Convener�s Summary of the Meeting
Shared by: homers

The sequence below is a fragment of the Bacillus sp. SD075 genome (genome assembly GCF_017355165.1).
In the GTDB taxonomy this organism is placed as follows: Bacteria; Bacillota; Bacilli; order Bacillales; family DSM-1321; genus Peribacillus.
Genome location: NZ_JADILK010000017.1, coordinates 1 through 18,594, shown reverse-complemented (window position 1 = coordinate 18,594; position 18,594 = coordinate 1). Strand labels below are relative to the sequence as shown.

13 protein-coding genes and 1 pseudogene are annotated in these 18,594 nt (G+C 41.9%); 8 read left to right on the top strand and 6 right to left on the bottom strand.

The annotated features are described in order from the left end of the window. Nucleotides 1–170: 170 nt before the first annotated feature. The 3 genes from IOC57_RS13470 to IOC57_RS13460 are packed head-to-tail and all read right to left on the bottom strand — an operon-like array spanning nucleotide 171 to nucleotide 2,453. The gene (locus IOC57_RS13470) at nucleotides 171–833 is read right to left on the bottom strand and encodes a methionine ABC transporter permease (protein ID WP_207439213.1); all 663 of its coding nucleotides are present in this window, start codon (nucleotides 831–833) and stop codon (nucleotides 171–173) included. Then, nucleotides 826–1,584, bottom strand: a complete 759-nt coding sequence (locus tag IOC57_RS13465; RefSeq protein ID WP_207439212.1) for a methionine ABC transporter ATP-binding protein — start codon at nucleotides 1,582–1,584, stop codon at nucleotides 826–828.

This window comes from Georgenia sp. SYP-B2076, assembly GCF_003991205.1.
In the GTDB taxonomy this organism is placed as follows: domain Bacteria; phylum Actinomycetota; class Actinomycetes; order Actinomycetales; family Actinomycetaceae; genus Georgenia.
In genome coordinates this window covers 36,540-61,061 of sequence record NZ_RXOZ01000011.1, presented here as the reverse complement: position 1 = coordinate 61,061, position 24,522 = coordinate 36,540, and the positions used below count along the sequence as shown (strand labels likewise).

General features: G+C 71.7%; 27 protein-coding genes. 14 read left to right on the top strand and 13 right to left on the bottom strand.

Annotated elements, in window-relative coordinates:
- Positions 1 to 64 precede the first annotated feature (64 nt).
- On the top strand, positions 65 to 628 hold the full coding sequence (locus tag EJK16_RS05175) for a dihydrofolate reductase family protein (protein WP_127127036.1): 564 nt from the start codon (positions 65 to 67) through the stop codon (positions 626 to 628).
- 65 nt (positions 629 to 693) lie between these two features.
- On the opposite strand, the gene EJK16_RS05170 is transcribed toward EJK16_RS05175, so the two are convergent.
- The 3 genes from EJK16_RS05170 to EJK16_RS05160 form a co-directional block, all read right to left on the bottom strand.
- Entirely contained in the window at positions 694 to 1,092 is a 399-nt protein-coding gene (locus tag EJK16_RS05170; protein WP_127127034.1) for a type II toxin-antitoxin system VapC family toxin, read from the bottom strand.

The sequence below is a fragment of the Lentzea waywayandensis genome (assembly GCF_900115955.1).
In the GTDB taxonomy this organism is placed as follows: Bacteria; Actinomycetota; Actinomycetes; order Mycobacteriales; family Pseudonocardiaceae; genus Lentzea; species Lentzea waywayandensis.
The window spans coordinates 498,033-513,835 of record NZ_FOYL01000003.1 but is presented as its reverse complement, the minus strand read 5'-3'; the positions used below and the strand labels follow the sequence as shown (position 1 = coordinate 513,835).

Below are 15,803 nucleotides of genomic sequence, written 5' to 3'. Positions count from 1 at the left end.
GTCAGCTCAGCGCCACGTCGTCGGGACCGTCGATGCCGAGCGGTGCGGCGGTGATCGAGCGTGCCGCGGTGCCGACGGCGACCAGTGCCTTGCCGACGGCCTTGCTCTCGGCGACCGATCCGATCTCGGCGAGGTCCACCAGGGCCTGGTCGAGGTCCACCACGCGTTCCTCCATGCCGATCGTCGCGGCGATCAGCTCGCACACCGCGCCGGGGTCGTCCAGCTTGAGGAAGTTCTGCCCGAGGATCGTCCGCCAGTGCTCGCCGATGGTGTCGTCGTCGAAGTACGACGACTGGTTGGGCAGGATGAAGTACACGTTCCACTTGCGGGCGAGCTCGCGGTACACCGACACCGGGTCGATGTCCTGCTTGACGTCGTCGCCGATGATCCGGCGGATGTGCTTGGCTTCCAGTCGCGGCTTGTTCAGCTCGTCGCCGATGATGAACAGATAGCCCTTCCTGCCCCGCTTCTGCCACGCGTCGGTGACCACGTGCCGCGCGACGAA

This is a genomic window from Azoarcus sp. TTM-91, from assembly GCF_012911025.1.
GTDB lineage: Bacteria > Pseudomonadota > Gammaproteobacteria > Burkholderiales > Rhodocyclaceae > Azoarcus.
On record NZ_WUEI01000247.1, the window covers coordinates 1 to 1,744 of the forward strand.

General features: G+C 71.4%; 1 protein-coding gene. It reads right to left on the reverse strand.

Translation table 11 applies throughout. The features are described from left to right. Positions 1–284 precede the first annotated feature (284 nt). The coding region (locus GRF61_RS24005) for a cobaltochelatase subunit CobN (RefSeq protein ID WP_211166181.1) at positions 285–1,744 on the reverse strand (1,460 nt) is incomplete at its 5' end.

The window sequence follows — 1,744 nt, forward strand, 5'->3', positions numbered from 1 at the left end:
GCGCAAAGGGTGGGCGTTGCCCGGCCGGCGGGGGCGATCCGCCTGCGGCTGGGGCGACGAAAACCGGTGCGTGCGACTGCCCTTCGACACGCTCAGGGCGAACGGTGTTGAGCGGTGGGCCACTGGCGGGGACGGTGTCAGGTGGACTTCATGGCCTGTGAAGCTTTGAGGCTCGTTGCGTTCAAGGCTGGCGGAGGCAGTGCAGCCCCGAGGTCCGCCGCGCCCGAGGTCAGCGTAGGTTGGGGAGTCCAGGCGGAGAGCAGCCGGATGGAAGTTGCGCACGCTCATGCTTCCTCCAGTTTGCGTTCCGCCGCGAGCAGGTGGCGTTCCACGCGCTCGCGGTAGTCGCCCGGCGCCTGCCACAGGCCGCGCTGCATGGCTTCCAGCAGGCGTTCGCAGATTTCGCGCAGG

Convener’s Summary of the Meeting Agricultural Sector – 11/20/07 – SCE AgTac Facility, Tulare, CA The Minutes as a Record It is felt that the meeting minutes as reported by Accenture are an accurate record of both the content and the tone of the meeting. Summary of Meeting Outcomes This meeting had two sessions, one in the morning for production agriculture (billed as “irrigated agriculture”) and one in the afternoon for dairymen. The morning session was well-attended, but with only one production farmer. There was quite a bit of carry-over into the afternoon but again, there were no production dairymen in attendance. I feel that this is an indication of how difficult communications can be in the agricultural sector, certainly given the time frame and timing of this process. The above being said, there was a very wide-ranging discussion and the participants were very well versed in CPUC programs and the purpose of the meetings. There were several themes that surfaced: Risk and uncertainty – production agriculture has to deal with the vagaries of weather on a daily basis. They are also considered “price takers”, not “price makers”, which means they are many times at the mercy of uncertain and sometimes rapidly changing markets (in some crops, hedging through the use of futures is a very common practice as a means of mitigating risk). Globalization is a concern for certain crops and even competition from other states can be problematic. The bottom line is that agriculture is a very risky business at best. Energy is, for the most part, a relatively small portion of production budgets. Thus, if a farmer has a successful system in place, he is loath to change it absent clear and compelling reasons. For dairymen especially, they will not adopt technology if it appears to pose a threat to their herds. Thus, to the extent that energy efficiency as a concept is “sold” only as new technology or management, energy efficiency is perceived as a risk. Self-generation – whether through solar, wind, or use of manure (or some other waste stream) for bio-gas, there is interest in self-generation. However, the benefit/cost ratios are not attractive absent some incentives and in the case of bio-gas, there are other concerns. Biogas generation is not a simple process. Current tariffs are not perceived as fair to the gas generator. However, biogas conceivably creates three revenue streams, gas fed back into the system (net-metering), gas used on-site to offset conventional forms (electricity or natural gas), or through the creation of pollution reduction credits (especially as regards potential programs that are created as a result of AB 32). This is an area where there was confidence that new technology and changes in regulations would result in widespread adaptation. However, the timing and impact of the adaptation was unclear. Regulatory issues – increased pressure from regulatory agencies concerning air and water pollution are a primary concern, especially for the dairy industry. These regulations could drive adoption of systems that increase energy use. On the other hand they may provide opportunities for EE programs as in many cases, reduced energy use can offset current impacts. Not so evident is the effect of new immigration policies. If new policies result in reduced labor forces, it may be that energy-using technology will have to be adopted (e.g., automated sprinkler systems to take the place of irrigators that operated a furrow system or moved portable sprinkler lines). Overall goals and benchmarking – several cross-currents were identified that would affect energy use by year 2020. Technology could result in lower average pressures required for sprinkler and drip irrigation systems that are in place now. However, technology required to address air and water quality concerns might require more energy. It is uncertain as to the resolution of immigration issues and growers may again turn to energy-using technology to substitute capital for labor. There was no talk of benchmarks for on-site energy use except for the measure of Overall Pumping Efficiency during a pump test. Without benchmarks it will be difficult to create reasonable goals and to know when they have been reached. This lack of goals and benchmarks affects the amount of resources that will be allocated to the sector as other sectors, with more defined potential, will be serviced first. Education and Training – There is a need for education. It was indicated that there were few good well designers (an efficient water well results in less drawdown during pumping, resulting less total dynamic head needed, resulting in less energy needed to pump an acre-foot of water). Also, outside of the apprenticeship program at SCE there is no formal process in place to train pump testers- there is a shortage of pump testers in northern California. Whole system auditors are needed. For example, a pump test should be done in conjunction with a total irrigation system audit (possibly using something like the Mobile Irrigation Laboratory concepts). Dairymen need to look at all energy uses, including fans, milking systems, water supply, lighting, and refrigeration. Technology – Agriculture is not adverse to technology, it just requires proof that it works consistently. There were several examples of shifts in production practices provided. It was again a matter of risk and profitability. Given an effective technology, the real issue is how to get it transferred into mainstream use. EE Program Design - It was suggested the University of California Cooperative Extension, the local Resource Conservation Districts, and even local NRCS agents, all who are trusted resources for agriculture, could be used to spread the message of energy efficiency and programs available to help improve energy conservation. Many other states have energy efficiency programs and it may be that California would profit from closer examination of these programs. University demonstration farms and dairies should be utilized more as these operators will take on more risk in order to fulfill their mission of education, research, and development. EE programs need to be simple and coordinated so that all opportunities are easy to identify. In summary, clear and defined strategies were not developed during this meeting. Rather, the discussions identified the major factors that affect energy efficiency improvements in this sector.